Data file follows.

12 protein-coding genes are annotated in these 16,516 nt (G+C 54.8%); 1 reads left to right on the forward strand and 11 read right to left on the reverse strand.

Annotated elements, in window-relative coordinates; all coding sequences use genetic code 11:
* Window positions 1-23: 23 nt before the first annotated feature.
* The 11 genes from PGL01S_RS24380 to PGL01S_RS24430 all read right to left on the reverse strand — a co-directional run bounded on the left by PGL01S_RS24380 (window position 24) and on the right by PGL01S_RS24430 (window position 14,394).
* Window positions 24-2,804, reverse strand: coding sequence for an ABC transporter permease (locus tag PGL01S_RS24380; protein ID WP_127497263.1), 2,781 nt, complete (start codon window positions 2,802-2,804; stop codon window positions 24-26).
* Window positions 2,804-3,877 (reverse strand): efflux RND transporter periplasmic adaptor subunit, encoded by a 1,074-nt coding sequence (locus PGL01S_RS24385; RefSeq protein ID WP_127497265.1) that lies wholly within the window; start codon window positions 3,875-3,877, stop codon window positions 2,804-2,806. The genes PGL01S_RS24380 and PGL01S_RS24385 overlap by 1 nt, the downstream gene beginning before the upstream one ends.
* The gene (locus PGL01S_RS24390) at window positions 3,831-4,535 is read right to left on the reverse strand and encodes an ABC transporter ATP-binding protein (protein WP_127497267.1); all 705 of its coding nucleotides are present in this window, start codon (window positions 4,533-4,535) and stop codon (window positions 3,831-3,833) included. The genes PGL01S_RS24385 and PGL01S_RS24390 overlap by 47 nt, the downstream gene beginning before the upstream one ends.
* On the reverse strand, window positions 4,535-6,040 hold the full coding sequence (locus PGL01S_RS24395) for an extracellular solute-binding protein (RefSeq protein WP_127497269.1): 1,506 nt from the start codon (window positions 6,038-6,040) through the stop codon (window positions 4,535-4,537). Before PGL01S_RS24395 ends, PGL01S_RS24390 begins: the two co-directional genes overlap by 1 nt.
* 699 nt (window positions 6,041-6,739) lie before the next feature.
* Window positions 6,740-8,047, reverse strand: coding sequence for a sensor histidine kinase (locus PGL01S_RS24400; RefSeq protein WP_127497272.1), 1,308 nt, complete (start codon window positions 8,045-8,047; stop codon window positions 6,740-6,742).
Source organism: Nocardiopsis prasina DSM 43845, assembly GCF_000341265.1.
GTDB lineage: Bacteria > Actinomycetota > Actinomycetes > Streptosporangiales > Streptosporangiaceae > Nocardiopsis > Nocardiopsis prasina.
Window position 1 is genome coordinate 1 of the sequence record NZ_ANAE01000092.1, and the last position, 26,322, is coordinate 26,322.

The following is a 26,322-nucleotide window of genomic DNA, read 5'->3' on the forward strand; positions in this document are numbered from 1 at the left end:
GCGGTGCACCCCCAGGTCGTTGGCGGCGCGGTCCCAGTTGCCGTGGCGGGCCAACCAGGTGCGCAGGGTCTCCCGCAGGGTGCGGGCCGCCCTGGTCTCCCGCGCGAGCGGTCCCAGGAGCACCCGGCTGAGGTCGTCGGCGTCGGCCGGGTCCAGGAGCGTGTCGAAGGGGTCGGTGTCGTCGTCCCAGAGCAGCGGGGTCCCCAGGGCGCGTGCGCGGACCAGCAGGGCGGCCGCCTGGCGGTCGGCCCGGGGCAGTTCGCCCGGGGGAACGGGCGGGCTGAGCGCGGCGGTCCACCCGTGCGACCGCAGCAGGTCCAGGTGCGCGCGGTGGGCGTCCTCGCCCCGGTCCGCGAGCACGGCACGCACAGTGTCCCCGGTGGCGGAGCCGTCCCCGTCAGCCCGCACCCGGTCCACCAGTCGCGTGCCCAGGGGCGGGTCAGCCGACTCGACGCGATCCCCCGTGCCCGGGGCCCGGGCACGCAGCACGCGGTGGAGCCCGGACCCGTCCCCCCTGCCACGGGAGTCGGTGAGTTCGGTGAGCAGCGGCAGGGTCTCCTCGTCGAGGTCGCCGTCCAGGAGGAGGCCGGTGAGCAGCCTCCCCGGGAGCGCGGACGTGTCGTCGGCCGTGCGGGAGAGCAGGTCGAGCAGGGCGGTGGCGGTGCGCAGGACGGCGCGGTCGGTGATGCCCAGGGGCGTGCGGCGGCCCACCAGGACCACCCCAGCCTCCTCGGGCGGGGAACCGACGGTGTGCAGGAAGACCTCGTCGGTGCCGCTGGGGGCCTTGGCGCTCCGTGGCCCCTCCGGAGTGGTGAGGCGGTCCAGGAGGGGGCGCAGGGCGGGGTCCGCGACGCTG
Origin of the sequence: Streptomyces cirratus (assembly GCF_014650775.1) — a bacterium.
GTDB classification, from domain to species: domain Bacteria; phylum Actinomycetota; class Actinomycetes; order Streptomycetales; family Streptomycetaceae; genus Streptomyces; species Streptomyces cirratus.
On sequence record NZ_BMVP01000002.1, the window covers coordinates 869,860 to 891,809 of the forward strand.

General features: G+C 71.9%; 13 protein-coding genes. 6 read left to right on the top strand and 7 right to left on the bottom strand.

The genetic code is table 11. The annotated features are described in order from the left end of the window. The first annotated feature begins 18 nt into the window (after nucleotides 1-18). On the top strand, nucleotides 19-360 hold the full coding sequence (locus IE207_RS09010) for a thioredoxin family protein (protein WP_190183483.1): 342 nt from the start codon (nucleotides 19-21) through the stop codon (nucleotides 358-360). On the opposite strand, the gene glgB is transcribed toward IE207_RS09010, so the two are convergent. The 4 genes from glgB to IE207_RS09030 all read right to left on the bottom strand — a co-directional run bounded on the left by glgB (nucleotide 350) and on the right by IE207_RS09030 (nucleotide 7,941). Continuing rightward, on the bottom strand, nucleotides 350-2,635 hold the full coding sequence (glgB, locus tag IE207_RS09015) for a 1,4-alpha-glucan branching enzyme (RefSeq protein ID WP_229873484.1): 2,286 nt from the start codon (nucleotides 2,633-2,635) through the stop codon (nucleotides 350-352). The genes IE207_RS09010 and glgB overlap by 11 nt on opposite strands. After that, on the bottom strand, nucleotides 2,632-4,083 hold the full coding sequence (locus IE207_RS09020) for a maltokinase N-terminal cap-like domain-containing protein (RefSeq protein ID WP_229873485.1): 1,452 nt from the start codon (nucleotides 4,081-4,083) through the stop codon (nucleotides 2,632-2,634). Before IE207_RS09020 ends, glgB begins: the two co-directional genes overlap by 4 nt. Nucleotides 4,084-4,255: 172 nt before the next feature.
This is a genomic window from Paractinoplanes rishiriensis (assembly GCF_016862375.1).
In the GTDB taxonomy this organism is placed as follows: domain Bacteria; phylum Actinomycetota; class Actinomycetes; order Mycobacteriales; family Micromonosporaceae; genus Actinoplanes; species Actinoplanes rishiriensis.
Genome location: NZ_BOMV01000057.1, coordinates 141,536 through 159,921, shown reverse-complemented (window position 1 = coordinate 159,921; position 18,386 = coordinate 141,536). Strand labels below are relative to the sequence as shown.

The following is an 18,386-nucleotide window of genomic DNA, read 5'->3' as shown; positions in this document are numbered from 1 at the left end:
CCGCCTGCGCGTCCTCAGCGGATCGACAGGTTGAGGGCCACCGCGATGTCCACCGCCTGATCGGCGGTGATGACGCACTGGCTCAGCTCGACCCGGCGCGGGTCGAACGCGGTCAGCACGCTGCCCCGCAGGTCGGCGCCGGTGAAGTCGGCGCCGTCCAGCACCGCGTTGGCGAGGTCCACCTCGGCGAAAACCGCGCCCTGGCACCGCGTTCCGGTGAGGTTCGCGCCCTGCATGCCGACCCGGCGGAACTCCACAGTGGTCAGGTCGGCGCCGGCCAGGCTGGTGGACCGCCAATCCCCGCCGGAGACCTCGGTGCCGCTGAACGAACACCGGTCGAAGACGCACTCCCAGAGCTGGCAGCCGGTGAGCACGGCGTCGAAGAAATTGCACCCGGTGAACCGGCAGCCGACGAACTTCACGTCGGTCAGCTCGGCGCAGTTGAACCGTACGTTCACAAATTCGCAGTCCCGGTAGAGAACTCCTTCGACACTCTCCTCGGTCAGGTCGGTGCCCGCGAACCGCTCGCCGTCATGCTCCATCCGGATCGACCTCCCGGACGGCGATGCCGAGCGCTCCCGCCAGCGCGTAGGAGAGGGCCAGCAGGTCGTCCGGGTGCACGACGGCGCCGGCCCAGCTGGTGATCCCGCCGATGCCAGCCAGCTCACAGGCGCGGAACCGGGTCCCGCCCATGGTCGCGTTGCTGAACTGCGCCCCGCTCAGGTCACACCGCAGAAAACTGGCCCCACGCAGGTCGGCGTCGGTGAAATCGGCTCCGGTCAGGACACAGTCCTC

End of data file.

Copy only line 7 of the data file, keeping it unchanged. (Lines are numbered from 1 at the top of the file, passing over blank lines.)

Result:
* The gene (locus PGL01S_RS24390) at window positions 3,831-4,535 is read right to left on the reverse strand and encodes an ABC transporter ATP-binding protein (protein WP_127497267.1); all 705 of its coding nucleotides are present in this window, start codon (window positions 4,533-4,535) and stop codon (window positions 3,831-3,833) included. The genes PGL01S_RS24385 and PGL01S_RS24390 overlap by 47 nt, the downstream gene beginning before the upstream one ends.